He also has plenty to say about highland deer. Such as, for instance, the fact that fifty per cent of the private land in Scotland is in the hands of 432 people – many of whom use it for grouse moors and deer stalking. As a result an artificially high number of Scottish deer is maintained, grazing the land to the roots. Again it defines the landscape, and has a considerable impact on Scottish wildlife.

A survey of Scotland’s native woodland has been undertaken over the course of the past seven years by a group comprised of the Forestry Commission Scotland, Scotland Natural Heritage, Woodland Trust Scotland, and Scottish Land & Estates, amongst others. They have found plenty to be concerned about, including the fact that more than half of Scotland’s native woods are in an unsatisfactory condition, and that since the 1970s, more than 14% of Scotland’s irreplaceable ancient woodland has been lost. This is a major issue – not only in terms of the environmental impact (thinking particularly of biodiversity; carbon sequestration; flood protection; and clean air) but also economically, considering the importance of the national timber industry, and of course, the fact that Scotland’s stunning landscape is one of its major draws for tourists.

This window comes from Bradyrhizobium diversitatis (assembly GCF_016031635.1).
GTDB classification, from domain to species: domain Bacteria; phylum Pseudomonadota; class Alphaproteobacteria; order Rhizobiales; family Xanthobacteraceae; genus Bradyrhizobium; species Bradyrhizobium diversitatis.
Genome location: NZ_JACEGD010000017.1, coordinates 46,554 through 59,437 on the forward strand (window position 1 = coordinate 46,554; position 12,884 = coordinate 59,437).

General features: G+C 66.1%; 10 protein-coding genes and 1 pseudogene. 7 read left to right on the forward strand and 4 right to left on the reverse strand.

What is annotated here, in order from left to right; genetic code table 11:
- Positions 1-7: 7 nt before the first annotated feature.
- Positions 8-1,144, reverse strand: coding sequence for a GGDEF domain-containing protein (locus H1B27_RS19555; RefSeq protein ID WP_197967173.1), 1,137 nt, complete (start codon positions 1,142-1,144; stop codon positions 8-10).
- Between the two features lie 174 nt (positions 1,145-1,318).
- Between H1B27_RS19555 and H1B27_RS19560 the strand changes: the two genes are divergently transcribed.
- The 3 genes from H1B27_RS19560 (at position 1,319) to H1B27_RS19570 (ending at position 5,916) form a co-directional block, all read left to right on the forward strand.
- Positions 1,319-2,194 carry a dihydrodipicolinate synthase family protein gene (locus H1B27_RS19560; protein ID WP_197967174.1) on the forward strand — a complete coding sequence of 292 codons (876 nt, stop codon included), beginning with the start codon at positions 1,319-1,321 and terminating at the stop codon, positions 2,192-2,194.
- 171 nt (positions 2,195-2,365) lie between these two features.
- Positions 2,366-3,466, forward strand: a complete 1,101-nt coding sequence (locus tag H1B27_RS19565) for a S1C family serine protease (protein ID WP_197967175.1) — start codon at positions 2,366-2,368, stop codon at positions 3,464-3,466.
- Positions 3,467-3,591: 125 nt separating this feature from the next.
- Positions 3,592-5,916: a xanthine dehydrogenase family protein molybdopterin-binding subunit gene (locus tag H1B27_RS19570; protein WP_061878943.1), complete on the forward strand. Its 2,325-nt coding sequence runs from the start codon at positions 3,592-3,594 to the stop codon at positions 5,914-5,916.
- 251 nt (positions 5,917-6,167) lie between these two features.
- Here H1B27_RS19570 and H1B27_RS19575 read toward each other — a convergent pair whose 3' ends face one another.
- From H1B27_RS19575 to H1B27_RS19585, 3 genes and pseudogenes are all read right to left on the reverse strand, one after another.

What’s fascinating about all of this is that it is not development which is predominantly to blame for the loss of woodland, as one might expect. Instead, the group have identified that the main problems are failed regeneration, climate change and overgrazing. Indeed, 86% of Scottish woods suffer high or medium damage as a result of grazing by herbivores.

As a result of this study, recommendations have been passed to the Scottish Government’s Biodiversity Strategy team, some of which appeared in the new Biodiversity Route Map to 2020. However, there still needs to be a commitment from the Government to embed these into official policy. The Woodland Trust is campaigning to ensure these recommendations are enshrined, and to ensure that six further, key actions are incorporated (including halting further loss, and the restoration of at least 15% of the degraded ancient woodland).